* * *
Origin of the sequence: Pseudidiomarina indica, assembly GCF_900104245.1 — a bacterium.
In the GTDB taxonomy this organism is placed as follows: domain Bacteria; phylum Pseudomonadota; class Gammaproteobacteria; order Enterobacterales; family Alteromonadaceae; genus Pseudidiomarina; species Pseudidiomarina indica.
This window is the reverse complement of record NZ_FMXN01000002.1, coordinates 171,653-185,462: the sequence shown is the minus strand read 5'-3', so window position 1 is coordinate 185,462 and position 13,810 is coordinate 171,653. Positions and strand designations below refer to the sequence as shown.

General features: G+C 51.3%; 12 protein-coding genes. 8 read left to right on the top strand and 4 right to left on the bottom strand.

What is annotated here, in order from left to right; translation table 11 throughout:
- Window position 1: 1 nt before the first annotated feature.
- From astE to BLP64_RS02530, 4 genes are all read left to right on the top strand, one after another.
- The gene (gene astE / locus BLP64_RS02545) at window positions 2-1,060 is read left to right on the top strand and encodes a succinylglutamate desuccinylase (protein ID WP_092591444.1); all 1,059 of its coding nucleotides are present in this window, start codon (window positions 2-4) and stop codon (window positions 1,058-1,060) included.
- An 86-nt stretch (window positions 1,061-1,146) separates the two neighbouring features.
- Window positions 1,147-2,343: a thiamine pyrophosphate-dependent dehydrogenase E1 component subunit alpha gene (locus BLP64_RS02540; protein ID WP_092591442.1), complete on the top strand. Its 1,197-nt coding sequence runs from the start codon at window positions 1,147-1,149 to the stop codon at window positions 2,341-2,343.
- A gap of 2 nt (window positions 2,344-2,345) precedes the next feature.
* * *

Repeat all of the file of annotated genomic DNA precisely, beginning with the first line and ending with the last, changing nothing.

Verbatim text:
Origin of the sequence: Pseudidiomarina indica, assembly GCF_900104245.1 — a bacterium.
In the GTDB taxonomy this organism is placed as follows: domain Bacteria; phylum Pseudomonadota; class Gammaproteobacteria; order Enterobacterales; family Alteromonadaceae; genus Pseudidiomarina; species Pseudidiomarina indica.
This window is the reverse complement of record NZ_FMXN01000002.1, coordinates 171,653-185,462: the sequence shown is the minus strand read 5'-3', so window position 1 is coordinate 185,462 and position 13,810 is coordinate 171,653. Positions and strand designations below refer to the sequence as shown.

General features: G+C 51.3%; 12 protein-coding genes. 8 read left to right on the top strand and 4 right to left on the bottom strand.

What is annotated here, in order from left to right; translation table 11 throughout:
- Window position 1: 1 nt before the first annotated feature.
- From astE to BLP64_RS02530, 4 genes are all read left to right on the top strand, one after another.
- The gene (gene astE / locus BLP64_RS02545) at window positions 2-1,060 is read left to right on the top strand and encodes a succinylglutamate desuccinylase (protein ID WP_092591444.1); all 1,059 of its coding nucleotides are present in this window, start codon (window positions 2-4) and stop codon (window positions 1,058-1,060) included.
- An 86-nt stretch (window positions 1,061-1,146) separates the two neighbouring features.
- Window positions 1,147-2,343: a thiamine pyrophosphate-dependent dehydrogenase E1 component subunit alpha gene (locus BLP64_RS02540; protein ID WP_092591442.1), complete on the top strand. Its 1,197-nt coding sequence runs from the start codon at window positions 1,147-1,149 to the stop codon at window positions 2,341-2,343.
- A gap of 2 nt (window positions 2,344-2,345) precedes the next feature.